Inner city Omaha is an economically distressed area, especially among the predominantly African-American and senior populations. Poverty rates and obesity among young people are high and access to healthy, affordable food is low, especially for those who need it most.
Rev. Stephanie Ahlschwede, Executive Director of United Methodist Ministries for the Missouri River District, began “The Big Garden” project in 2005, aided by a grant from the USDA Community Food Projects. Five gardens were established in 2006 and were met with a resoundingly enthusiastic response. Just three years later, The Big Garden network had grown to 22 gardens through collaboration with area churches and a variety of community organizations. Residents have their choice of simply donating time to the gardens or taking responsibility for cultivating and caring for a plot of their own and then harvesting and enjoying the results. As part of the initial design of the program, a portion of the fresh produce is donated to seniors in the neighborhood.
Through a cooperative program with a local nursing association, cooking classes are taught as part of the area’s after school programs. Many of the young people participating have never eaten fresh fruits and vegetables. With the benefit of a grant from the Omaha Public Power Department, the project has planted a number of fruit and nut trees. According to Project Manager Jessica Mews, the young people working in the gardens love the fresh produce as well as many of the products generated from the gardens. Kale chips are a particular favorite and, according to Mews, the kids can’t get enough of them.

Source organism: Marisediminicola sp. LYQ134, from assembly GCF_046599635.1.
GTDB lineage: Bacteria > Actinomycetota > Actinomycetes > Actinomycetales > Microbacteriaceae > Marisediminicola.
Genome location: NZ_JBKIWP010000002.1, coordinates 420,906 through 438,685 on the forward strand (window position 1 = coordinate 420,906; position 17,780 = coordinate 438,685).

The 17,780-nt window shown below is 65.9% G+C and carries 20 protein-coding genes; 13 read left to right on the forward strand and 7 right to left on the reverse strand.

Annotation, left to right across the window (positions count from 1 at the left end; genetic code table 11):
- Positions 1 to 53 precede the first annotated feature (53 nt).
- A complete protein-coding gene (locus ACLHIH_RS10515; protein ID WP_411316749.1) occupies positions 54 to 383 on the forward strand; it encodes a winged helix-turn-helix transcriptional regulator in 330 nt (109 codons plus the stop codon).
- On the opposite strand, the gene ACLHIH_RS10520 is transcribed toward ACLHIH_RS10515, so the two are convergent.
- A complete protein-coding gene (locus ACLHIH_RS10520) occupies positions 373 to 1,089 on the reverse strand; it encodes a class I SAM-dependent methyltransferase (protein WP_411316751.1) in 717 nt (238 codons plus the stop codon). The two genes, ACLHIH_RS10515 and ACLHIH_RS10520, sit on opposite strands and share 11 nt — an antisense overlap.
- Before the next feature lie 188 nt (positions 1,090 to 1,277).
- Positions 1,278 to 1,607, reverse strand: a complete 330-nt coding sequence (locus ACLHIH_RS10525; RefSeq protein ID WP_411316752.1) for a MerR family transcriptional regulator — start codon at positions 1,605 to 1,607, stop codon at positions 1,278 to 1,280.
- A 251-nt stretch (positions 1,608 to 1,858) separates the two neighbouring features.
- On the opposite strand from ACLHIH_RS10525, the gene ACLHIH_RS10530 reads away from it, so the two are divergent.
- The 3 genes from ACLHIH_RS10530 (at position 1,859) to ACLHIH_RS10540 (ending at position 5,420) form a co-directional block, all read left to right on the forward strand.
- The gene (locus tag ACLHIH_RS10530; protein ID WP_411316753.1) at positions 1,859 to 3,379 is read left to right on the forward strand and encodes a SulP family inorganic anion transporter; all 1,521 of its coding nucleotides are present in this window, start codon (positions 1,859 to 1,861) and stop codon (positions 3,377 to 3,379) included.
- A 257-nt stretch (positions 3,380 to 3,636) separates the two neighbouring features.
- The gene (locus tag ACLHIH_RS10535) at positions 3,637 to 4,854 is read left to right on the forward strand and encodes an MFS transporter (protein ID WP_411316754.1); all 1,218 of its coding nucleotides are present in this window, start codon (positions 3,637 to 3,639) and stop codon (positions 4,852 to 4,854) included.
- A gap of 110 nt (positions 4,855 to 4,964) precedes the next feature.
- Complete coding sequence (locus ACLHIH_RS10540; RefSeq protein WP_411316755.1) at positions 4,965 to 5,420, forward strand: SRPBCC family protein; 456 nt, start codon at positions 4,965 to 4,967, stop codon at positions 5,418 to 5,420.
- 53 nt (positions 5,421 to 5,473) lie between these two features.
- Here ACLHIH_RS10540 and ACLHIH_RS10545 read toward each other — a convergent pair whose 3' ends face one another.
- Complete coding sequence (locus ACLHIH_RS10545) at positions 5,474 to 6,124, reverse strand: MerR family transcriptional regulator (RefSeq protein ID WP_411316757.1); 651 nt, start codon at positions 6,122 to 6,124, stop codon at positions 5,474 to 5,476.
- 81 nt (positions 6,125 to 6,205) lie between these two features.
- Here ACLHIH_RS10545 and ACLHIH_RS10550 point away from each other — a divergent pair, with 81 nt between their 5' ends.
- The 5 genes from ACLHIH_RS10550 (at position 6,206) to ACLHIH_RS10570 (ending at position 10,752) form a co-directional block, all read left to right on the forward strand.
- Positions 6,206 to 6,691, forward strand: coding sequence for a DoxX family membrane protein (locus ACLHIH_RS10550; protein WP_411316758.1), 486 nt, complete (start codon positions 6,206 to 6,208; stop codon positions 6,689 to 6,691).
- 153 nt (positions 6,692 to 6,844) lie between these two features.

The Big Garden is now on to the next phase, a garden in rural Nebraska — “The Big Rural Garden Project of Southeast Nebraska.” An acre of land in Auburn, a small rural community nearby, was donated and the local Methodist Church is managing the program. They are also collaborating with the local United Way Fund using a grant from the Robert Wood Johnson Foundation to fight obesity. In 2008, the Sierra Club recognized the Big Garden as one of 50 exceptional faith-based environmental initiatives in the U.S.